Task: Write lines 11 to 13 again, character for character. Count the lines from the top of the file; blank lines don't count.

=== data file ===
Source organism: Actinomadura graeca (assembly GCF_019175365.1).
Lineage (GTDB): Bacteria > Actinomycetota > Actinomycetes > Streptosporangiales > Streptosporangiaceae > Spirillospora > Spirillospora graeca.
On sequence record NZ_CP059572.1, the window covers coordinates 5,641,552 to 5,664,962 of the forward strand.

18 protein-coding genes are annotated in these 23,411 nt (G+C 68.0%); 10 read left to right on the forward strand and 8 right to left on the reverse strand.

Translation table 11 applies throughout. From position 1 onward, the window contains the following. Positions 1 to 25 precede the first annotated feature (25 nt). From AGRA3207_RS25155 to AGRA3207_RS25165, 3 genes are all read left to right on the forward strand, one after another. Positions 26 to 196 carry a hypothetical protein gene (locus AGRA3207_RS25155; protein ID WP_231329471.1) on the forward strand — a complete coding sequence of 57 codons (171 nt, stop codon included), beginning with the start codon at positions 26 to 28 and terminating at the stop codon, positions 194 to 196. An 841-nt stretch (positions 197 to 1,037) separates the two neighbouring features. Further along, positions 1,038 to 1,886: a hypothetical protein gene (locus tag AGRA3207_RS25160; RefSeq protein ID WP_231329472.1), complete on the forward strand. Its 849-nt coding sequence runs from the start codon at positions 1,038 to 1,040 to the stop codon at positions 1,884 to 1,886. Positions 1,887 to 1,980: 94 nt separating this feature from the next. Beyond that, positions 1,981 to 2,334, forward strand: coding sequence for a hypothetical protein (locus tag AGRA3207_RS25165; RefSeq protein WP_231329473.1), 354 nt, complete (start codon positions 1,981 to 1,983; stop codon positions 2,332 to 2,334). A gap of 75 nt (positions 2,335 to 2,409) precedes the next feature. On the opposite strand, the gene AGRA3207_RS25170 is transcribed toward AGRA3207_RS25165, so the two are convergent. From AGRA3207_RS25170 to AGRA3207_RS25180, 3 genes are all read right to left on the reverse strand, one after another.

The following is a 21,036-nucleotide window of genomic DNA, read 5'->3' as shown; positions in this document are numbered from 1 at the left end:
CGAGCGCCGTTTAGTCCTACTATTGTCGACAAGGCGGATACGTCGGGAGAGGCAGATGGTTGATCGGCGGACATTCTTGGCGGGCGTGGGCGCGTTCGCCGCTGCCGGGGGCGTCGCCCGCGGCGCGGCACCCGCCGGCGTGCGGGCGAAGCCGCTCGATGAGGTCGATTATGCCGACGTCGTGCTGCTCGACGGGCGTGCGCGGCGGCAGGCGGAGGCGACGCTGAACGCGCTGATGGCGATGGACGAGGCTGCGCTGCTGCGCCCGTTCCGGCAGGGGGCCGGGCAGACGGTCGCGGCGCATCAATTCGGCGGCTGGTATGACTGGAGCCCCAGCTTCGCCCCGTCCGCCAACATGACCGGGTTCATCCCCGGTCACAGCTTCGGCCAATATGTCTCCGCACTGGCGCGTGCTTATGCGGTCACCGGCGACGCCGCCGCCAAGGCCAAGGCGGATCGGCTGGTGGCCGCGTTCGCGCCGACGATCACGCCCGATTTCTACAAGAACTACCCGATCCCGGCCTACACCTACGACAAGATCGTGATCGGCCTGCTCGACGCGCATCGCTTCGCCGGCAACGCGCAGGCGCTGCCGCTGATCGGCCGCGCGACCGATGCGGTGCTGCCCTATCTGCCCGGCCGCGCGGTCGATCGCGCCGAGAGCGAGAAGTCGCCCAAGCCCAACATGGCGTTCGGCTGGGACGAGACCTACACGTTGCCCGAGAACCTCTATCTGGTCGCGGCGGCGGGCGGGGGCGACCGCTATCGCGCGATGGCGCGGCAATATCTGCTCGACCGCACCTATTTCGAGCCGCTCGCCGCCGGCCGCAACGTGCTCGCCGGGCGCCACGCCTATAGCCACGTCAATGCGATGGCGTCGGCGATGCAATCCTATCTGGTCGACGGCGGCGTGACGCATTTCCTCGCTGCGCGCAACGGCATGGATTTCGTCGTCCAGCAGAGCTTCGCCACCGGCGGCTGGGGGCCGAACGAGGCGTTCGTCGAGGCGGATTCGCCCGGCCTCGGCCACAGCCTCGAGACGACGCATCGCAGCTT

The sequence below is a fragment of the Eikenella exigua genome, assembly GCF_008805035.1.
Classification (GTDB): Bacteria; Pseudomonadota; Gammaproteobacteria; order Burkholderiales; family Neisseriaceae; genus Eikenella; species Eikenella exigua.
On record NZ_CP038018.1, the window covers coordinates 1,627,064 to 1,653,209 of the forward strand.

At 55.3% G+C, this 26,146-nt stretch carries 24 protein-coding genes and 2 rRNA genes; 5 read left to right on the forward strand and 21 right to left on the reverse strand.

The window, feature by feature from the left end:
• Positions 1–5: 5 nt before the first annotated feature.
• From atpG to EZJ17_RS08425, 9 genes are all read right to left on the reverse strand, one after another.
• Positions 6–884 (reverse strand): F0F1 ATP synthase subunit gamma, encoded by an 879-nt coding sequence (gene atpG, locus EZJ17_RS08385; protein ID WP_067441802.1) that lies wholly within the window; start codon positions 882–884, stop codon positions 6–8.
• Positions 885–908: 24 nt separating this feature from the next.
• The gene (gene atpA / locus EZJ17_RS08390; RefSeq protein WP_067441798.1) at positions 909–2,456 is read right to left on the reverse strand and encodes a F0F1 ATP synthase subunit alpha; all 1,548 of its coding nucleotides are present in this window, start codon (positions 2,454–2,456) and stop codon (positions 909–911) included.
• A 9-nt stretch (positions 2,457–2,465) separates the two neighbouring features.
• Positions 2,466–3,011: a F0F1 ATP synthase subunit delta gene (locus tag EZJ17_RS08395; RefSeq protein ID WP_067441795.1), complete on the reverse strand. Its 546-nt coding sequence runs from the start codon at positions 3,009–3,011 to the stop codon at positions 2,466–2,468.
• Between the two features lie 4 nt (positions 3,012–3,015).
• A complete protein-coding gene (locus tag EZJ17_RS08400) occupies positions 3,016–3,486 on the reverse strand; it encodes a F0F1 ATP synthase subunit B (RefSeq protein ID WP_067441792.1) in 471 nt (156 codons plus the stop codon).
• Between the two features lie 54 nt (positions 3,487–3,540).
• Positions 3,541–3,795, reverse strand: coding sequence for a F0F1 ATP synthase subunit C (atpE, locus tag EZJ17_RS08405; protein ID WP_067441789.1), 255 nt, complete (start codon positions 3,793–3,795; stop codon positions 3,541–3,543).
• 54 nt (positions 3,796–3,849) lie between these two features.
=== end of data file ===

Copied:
At 55.3% G+C, this 26,146-nt stretch carries 24 protein-coding genes and 2 rRNA genes; 5 read left to right on the forward strand and 21 right to left on the reverse strand.

The window, feature by feature from the left end:
• Positions 1–5: 5 nt before the first annotated feature.